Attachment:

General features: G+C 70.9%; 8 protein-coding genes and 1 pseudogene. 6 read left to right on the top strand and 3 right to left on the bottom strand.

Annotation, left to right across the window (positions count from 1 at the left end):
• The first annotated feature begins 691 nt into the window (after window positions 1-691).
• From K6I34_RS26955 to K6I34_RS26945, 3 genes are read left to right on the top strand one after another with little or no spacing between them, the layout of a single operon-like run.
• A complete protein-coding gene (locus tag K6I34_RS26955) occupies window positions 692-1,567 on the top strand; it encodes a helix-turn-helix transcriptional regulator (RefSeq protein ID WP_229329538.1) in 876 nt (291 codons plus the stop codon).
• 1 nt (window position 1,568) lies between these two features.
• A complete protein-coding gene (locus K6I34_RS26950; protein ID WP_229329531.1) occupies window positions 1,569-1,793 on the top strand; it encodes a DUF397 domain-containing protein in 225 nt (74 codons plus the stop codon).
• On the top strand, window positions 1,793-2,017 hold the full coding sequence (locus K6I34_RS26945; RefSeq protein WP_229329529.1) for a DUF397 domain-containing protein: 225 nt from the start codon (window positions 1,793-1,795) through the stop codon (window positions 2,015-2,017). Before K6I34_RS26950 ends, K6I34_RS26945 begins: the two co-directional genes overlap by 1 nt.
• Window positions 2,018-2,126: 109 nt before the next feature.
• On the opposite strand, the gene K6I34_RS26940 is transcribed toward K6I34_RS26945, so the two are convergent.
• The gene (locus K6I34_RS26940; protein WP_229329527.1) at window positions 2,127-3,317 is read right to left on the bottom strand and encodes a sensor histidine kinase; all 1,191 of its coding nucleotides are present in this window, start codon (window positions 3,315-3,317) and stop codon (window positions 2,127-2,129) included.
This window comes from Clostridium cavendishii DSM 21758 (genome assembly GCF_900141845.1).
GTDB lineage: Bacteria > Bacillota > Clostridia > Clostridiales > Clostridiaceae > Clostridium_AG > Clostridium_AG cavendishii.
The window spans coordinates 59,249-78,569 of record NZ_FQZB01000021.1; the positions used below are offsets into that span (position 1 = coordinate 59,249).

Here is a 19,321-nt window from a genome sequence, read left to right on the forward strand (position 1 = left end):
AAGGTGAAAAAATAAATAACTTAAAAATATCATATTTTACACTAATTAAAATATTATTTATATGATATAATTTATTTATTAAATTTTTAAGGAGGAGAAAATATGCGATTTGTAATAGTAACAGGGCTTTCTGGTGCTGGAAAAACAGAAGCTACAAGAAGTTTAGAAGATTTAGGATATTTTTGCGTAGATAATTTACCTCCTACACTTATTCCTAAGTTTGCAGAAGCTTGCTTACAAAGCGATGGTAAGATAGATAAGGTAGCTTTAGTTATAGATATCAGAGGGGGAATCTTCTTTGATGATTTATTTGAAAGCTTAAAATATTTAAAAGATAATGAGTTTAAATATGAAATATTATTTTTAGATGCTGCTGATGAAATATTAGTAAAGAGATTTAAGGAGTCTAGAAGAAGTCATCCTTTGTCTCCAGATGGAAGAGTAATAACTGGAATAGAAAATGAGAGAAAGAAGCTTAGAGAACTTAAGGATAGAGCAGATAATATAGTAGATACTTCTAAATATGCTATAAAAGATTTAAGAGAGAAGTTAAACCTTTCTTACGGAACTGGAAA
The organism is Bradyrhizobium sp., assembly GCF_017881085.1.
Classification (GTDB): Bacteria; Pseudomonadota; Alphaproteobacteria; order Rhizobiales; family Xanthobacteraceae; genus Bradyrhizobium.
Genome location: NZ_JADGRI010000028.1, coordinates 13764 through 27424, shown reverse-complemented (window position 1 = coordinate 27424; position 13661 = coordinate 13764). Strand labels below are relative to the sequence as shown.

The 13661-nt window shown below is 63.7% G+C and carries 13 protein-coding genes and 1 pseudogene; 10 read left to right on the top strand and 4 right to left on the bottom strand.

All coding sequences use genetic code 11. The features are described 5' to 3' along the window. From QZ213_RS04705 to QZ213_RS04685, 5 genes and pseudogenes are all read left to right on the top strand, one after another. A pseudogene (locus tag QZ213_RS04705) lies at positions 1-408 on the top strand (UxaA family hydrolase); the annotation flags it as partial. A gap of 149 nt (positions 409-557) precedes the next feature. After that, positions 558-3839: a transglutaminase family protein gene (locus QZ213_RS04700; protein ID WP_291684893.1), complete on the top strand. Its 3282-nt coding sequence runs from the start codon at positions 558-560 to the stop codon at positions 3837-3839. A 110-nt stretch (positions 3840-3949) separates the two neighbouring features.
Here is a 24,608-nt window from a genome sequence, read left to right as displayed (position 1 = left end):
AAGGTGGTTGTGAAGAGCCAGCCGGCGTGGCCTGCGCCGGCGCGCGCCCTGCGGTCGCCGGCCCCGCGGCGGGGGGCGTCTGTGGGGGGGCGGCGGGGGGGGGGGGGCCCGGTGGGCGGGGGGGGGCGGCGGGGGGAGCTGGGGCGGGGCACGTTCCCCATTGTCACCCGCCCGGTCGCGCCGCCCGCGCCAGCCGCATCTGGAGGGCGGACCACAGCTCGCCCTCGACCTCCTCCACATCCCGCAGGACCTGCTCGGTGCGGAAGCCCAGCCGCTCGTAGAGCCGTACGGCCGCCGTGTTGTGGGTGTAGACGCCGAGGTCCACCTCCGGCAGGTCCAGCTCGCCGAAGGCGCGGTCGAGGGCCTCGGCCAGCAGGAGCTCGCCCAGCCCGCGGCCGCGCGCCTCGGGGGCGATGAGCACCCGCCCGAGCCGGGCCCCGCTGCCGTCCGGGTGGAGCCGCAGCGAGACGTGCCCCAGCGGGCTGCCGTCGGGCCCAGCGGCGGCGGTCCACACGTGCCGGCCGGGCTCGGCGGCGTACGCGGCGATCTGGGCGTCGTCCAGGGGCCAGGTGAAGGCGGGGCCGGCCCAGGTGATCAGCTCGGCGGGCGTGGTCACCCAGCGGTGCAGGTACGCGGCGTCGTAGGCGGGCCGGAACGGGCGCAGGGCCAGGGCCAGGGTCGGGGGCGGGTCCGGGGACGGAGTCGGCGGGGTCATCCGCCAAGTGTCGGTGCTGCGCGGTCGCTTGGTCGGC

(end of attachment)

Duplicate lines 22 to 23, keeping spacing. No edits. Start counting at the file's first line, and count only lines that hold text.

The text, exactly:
Here is a 24,608-nt window from a genome sequence, read left to right as displayed (position 1 = left end):
AAGGTGGTTGTGAAGAGCCAGCCGGCGTGGCCTGCGCCGGCGCGCGCCCTGCGGTCGCCGGCCCCGCGGCGGGGGGCGTCTGTGGGGGGGCGGCGGGGGGGGGGGGGCCCGGTGGGCGGGGGGGGGCGGCGGGGGGAGCTGGGGCGGGGCACGTTCCCCATTGTCACCCGCCCGGTCGCGCCGCCCGCGCCAGCCGCATCTGGAGGGCGGACCACAGCTCGCCCTCGACCTCCTCCACATCCCGCAGGACCTGCTCGGTGCGGAAGCCCAGCCGCTCGTAGAGCCGTACGGCCGCCGTGTTGTGGGTGTAGACGCCGAGGTCCACCTCCGGCAGGTCCAGCTCGCCGAAGGCGCGGTCGAGGGCCTCGGCCAGCAGGAGCTCGCCCAGCCCGCGGCCGCGCGCCTCGGGGGCGATGAGCACCCGCCCGAGCCGGGCCCCGCTGCCGTCCGGGTGGAGCCGCAGCGAGACGTGCCCCAGCGGGCTGCCGTCGGGCCCAGCGGCGGCGGTCCACACGTGCCGGCCGGGCTCGGCGGCGTACGCGGCGATCTGGGCGTCGTCCAGGGGCCAGGTGAAGGCGGGGCCGGCCCAGGTGATCAGCTCGGCGGGCGTGGTCACCCAGCGGTGCAGGTACGCGGCGTCGTAGGCGGGCCGGAACGGGCGCAGGGCCAGGGCCAGGGTCGGGGGCGGGTCCGGGGACGGAGTCGGCGGGGTCATCCGCCAAGTGTCGGTGCTGCGCGGTCGCTTGGTCGGC